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Teenage mobile phone use statistics

What use do 58,480 teenagers aged 12 to 18 make of their mobile phones in 31 countries? A major survey indicates a lot has changed in 18 months. It is immediately relevant to the IP commercialisation strategy of many businesses trading in intellectual property .

The teenagers were surveyed in October and November 2007 by Habbo, part of Sulake, an online entertainment and social networking company in Finland. Habbo states that statistical weighting was employed to give all participating countries an equal weight in the global results. Habbo's virtual world website claims 8.6 million unique users on a monthly basis.

Gathered below are statistics from the survey released in April 2008. It follows Habbo's first survey in 2006. A lot has changed in 18 months.

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Telstra guilty in keywords advertising

The rise in keyword advertising has brought with it opportunity for some and piracy, theft or misleading conduct for others. Telstra yesterday admitted it fell into the later camp in 2005 in its use of keyword advertising.

A court case report in today's Australian, indicates that "Telstra announced yesterday that its classifieds division, the Trading Post contravened sections 52 and 53(d) of the Trade Practices Act through its search engine marketing on google.com.au in August 2005."

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Lawyers who get social media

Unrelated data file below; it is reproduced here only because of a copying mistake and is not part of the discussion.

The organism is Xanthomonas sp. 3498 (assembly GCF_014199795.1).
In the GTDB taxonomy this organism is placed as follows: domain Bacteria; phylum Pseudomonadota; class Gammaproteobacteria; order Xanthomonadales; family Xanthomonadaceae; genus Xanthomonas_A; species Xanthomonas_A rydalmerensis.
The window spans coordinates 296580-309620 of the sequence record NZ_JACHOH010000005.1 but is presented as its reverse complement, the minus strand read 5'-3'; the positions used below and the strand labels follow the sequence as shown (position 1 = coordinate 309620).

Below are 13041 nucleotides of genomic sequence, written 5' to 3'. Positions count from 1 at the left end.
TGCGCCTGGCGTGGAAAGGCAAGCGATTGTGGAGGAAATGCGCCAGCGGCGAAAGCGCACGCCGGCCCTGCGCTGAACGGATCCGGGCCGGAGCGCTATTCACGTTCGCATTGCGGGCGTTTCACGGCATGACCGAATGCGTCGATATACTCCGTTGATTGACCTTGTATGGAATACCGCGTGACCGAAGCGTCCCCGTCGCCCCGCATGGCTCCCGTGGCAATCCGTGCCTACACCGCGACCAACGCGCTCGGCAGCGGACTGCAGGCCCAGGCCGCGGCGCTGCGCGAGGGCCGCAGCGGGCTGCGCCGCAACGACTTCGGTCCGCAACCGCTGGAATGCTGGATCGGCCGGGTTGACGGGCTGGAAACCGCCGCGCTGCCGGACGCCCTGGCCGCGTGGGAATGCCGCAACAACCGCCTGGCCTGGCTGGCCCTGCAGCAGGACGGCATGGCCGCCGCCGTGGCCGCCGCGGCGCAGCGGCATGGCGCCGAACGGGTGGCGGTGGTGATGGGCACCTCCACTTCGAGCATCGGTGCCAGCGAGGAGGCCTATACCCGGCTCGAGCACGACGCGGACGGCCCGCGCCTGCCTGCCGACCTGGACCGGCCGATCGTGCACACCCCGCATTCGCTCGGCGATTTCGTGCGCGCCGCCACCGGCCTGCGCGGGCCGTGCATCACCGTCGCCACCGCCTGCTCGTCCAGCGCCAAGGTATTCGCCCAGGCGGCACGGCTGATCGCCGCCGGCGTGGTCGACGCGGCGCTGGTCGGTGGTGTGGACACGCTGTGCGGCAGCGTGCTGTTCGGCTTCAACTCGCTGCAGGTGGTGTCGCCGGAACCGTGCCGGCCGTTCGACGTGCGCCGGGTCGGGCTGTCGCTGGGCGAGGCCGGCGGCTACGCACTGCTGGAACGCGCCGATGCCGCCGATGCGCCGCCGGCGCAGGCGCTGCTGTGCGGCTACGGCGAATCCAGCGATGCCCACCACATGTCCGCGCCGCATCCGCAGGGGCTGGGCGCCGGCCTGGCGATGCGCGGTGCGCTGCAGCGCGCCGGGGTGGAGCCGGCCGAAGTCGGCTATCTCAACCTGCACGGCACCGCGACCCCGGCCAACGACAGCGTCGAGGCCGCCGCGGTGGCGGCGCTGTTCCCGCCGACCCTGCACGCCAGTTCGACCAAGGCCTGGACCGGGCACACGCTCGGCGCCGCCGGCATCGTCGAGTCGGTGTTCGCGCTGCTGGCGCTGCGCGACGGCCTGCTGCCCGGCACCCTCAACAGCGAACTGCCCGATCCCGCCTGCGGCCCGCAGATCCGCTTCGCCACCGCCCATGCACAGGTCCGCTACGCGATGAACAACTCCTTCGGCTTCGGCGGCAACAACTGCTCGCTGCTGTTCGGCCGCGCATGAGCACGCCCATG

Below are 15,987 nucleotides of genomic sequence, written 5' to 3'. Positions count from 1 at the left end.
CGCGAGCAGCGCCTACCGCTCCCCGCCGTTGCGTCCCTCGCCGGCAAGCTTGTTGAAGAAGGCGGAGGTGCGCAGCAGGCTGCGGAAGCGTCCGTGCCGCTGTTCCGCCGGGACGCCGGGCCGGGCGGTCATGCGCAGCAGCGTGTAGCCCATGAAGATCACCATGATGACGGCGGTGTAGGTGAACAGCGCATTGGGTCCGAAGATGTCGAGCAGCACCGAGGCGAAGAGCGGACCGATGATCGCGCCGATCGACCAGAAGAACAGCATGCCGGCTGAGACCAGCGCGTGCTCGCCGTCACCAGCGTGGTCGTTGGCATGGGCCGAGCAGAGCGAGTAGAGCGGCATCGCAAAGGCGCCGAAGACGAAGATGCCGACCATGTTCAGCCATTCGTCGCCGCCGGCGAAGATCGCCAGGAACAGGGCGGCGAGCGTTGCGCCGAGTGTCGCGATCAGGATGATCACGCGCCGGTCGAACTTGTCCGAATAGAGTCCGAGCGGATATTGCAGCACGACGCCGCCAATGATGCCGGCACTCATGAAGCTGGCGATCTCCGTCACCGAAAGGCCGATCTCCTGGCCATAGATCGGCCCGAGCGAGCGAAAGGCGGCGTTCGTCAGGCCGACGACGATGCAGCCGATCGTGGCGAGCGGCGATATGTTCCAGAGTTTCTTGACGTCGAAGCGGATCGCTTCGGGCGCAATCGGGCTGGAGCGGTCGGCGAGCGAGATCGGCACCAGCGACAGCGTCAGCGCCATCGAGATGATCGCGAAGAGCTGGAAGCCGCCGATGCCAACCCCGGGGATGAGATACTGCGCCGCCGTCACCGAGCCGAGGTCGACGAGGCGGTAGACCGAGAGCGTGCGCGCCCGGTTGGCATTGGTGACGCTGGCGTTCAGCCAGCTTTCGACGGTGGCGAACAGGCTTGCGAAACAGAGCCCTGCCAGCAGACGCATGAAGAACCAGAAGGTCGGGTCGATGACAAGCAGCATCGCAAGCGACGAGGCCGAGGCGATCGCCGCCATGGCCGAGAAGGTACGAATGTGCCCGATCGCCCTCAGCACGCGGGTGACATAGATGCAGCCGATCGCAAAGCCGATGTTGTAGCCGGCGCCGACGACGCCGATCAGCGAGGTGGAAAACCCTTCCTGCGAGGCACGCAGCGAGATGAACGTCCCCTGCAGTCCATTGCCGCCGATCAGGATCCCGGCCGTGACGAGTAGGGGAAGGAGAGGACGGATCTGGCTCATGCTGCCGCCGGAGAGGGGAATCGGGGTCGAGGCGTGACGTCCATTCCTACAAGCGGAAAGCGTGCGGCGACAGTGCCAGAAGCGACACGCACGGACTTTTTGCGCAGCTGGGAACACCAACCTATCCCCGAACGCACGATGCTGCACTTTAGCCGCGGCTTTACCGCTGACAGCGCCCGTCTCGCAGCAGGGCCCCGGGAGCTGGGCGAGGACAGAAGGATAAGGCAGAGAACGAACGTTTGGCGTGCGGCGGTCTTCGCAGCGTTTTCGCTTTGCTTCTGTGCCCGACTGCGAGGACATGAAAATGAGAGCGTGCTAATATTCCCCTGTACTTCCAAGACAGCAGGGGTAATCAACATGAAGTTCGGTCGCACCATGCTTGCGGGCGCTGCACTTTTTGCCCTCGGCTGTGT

Every business has a brand, some have several. All businesses need customers for their brands because the dominant purpose of business is to make money. To reach those customers they need exposure. Simple really... except things constantly change.

They just did for Uniliver which went public about its strategy for marketing online, ie its digital strategy.

Take the business of Unilever Australia Limited as an example. In Australia it owns or conducts brand management for such trade marks as Rexona, Surf, Sunsilk, Vaseline, Streets, Omo, Lipton, Flora, and Bertolli.

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How to be smart in patent search work

" I viddied right at once what to do " says Alex in the 1962 book and 1971 film, A Clockwork Orange. Viddied is Alex's lingo for viewed, saw or realised. I had Alex's sensation this evening as I viddied a superb slide presentation titled "Web 2.0 goes social" credited to Jia Lynn Yang of Fortune magazine.

At once I viddied how it provides insights on conducting smart patent search work. This is a very real issue, including for inventors of software patents and business method patents.

Earlier today I had a phone conversation with an inventor client about how he might go about commissioning a patent search. His invention will be initially rendered in software and later as a hardware product. As an analogy, imagine if Apple first launched with iTunes, and followed up with the iPod and iTunes pre-loaded Apple computers.

Advising an inexperienced client about IP search work takes time. The conversation turned to how to gain from patent protection and avoid patent threats.

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Learning from Xerox's trademark makeover

PRESS RELEASE: Here at Xerox Corporation we've got a problem and we think we can fix it in 2008 with a brand makeover. Customers are being drawn to Canon, Hewlett-Packard and Toshiba. Don't even mention Nokia or Apple! We have said goodbye to our almost 50 year old logo. Today we'd like you to meet our new logo.